How to teach children proper uses of digital media and technology

Leah Wankum - September 17, 2018 11:20 am
Parenting in the digital age
Parents and families of young children in Shawnee Mission attended a panel discussion on parenting in the digital age.

Technology is a tool; it’s not the enemy. But it’s also not the answer for parents raising children in the digital age.

Recognizing the growing presence of screens and the increasing exposure to screen time for young students, the Shawnee Mission Area Council Parent Teachers Association hosted a panel discussion for parents and families to receive tips on best practices.

Parenting in the digital age
Susan Dunaway, a neurotherapist, explained how children’s brains develop and how screen time affects proper development.

Guest speakers included Natasha Burgert, a local pediatrician, Susan Dunaway, a neurotherapist and Det. Chris Moore, a child exploitation task force officer with the Overland Park Police Department.

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Moore provided tips on legal issues and prevention/safety methods for children’s use of technology.

Dunaway explained how a child’s brain develops, adding that children require sleep and “lots of time in the real world” for it to develop properly.

The prefrontal cortex of the frontal lobe is the last part of the brain to develop, Dunaway said. Children are learning executive skills such as focused attention, motivation, anticipating consequences, planning and organizing, time management and good decision-making.

Natasha Burgert, a local pediatrician, encouraged parents and families of young children to limit screen time by establishing boundaries for proper technology use.

Additionally, the social part of a child’s brain needs attention so s/he can learn a sense of self and a foundation of empathy, Dunaway added. This is developed through lots of eye contact and micro-interactions. And, most importantly, it gives the child a chance to be bored; it also gives the brain a chance to realize that the world doesn’t move as quickly as on screen.

“Bored is great; bored is brilliant,” Dunaway said. “Boredom is necessary, but sometimes we get in this idea as parents that we need to entertain our kids. We condition the brain to be overstimulated.”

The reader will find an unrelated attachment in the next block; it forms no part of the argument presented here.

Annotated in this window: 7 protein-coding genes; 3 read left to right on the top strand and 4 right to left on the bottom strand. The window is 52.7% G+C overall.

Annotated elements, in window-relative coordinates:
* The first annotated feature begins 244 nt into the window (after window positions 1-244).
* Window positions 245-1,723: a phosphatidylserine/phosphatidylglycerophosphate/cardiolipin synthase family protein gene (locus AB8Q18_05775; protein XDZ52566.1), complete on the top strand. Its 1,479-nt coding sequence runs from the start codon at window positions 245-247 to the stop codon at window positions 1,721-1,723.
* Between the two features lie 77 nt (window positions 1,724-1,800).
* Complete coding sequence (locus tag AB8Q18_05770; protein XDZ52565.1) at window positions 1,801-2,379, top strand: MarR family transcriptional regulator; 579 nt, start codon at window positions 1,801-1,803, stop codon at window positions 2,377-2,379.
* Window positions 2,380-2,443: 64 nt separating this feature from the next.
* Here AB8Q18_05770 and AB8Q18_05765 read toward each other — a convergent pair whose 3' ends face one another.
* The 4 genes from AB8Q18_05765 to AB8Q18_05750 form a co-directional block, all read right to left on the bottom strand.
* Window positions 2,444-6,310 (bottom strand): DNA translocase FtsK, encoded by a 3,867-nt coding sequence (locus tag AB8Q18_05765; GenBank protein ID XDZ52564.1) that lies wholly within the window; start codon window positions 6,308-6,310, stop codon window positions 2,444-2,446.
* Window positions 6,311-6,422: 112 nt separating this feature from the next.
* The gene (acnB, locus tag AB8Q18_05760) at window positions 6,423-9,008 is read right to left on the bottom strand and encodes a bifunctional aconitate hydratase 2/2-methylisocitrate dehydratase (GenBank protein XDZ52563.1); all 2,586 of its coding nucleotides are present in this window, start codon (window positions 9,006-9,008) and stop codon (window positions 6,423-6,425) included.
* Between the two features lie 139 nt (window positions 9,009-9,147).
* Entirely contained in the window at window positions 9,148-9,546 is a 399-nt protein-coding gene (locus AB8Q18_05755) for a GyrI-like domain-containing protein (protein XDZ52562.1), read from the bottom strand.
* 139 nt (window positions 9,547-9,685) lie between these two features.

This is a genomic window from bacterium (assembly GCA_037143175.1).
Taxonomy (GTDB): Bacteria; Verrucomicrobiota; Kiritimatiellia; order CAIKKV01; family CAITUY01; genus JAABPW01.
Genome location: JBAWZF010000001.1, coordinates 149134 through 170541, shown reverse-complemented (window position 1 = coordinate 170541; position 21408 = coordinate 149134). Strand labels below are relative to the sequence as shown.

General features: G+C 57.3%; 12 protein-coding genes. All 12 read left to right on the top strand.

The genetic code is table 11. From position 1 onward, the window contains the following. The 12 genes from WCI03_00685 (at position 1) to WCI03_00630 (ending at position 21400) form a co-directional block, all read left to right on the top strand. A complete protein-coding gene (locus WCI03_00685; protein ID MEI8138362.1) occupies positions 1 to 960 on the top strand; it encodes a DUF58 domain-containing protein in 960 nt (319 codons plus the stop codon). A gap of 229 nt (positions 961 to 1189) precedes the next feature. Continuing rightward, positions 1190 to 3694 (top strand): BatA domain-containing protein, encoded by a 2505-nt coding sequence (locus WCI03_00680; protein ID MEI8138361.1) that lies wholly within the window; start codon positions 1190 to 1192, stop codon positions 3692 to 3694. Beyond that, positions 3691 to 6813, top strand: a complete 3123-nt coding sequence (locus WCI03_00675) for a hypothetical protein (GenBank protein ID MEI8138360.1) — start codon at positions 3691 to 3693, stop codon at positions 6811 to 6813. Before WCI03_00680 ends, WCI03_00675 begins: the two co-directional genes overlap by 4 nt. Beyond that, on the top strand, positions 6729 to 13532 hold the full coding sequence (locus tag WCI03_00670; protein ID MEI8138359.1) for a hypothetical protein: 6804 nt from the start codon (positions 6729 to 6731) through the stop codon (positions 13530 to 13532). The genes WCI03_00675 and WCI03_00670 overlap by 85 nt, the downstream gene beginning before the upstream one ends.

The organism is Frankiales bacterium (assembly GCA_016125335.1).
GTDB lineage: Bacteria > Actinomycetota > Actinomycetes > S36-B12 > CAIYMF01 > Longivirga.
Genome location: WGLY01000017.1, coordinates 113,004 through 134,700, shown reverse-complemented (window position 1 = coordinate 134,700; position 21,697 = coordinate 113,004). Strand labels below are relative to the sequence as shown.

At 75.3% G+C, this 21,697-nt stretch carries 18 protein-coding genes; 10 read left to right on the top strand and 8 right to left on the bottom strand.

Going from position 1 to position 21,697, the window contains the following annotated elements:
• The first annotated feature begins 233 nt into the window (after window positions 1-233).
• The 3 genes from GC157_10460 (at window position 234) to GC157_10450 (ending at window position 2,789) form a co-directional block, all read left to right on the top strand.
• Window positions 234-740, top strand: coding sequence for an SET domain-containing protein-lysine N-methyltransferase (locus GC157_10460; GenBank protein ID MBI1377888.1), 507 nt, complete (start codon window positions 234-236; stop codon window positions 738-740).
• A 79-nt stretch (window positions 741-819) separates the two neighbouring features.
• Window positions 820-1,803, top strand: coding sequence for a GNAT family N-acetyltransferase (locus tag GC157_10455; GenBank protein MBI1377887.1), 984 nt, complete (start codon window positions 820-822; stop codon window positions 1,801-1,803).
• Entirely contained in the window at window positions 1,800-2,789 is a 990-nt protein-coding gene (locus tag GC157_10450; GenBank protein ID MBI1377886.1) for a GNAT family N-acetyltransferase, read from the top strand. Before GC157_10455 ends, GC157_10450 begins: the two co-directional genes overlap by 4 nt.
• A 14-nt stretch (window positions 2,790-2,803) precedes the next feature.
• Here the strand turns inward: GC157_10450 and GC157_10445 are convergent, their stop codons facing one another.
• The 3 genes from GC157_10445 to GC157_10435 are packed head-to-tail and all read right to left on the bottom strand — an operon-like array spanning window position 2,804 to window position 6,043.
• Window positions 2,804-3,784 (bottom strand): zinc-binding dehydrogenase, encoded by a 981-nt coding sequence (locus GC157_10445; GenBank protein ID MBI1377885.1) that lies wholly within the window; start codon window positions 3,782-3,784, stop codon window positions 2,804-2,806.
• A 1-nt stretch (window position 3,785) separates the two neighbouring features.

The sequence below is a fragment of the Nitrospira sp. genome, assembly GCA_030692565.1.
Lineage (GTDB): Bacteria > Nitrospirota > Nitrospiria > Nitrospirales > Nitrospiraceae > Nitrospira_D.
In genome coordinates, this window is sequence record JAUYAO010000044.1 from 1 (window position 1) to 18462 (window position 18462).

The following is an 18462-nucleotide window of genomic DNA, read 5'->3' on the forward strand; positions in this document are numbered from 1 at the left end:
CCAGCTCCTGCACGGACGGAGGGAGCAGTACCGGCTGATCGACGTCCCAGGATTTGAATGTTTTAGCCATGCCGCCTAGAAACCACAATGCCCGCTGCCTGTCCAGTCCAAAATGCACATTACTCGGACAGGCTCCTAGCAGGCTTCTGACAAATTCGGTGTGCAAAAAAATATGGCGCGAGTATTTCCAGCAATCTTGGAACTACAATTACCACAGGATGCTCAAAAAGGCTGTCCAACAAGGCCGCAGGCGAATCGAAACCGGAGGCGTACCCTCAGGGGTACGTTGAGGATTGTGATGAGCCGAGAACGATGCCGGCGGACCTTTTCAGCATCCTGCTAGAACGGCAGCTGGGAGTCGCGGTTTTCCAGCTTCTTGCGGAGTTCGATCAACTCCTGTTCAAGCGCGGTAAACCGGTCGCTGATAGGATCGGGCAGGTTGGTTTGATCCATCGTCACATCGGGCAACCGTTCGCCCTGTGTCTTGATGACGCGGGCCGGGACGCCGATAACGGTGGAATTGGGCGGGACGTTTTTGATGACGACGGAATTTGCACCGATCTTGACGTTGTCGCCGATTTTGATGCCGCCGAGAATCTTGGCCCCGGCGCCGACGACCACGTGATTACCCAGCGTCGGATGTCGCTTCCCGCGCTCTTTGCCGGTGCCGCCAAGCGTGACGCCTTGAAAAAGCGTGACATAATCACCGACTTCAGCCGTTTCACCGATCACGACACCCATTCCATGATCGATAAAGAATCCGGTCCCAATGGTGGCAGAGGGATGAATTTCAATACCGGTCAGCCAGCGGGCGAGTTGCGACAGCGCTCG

The physical effects of screen time can be detrimental to a child’s physical health as well. Children average seven to nine hours a day looking at a screen and only four to seven minutes a day playing outside. Dunaway said this puts children at risk of developing myopia (nearsightedness) and simply being too inactive.

Regardless of content, all screens overstimulate a child’s central nervous system, leading to emotional behaviors such as anger, irritation, difficulty sleeping, anxiety and trouble focusing. And social media use compounds the issue, Dunaway said, citing mental health issues such as depression, anxiety, self harm and suicidal thoughts in children who use social media.

Dunaway recommended additional reading such as “What the Internet is Doing to Our Brains: The Shallows” by Nicholas Carr as well as “Deep Work” by Cal Newport.

Burgert emphasized the importance of boundaries for children, especially in technology and media use. She asked parents to take a photo of at least one of her slides, which read:

“Boundaries are discipline. Boundaries train the brain to remove distraction and focus on tasks that matter. Boundaries are the foundation for internal motivation, self-driven success, and self-control. Respecting boundaries translates into self-protective skills necessary for adult living. Children cannot do this on their own.”

Burgert provided parents with three main takeaways:

  • “Just because it’s mobile does not mean it has to be mobile.” For example, parents could limit access to screens by leaving devices at home when they’re running errands with children.
  • “No tech at the table.” Burgert said this creates a safe atmosphere for children around mealtimes and also makes it easier to bond with the rest of the family.
  • “No tech in the bedroom or bathroom.” This helps reduces screen time for children to help with regular bedtime. And keeping devices out of the bathroom decreases temptation of inappropriate use of technology. It also helps to remove risks that could place a child’s exposure to pornography.

These three boundaries are teaching children that it’s OK to be without a screen, Burgert said.

“They have the ability to entertain themselves; they can have a meal with someone else without distraction and actually enjoy their company; that they’re going to be able to sleep without dings of distraction; that the sky will not fall if they don’t answer a text right away,” Burgert said. “These boundaries are demonstrating over and over again that life will go on and they will be OK without that device in their hand.

“These boundaries train your child to use a device but not have the device use them.”

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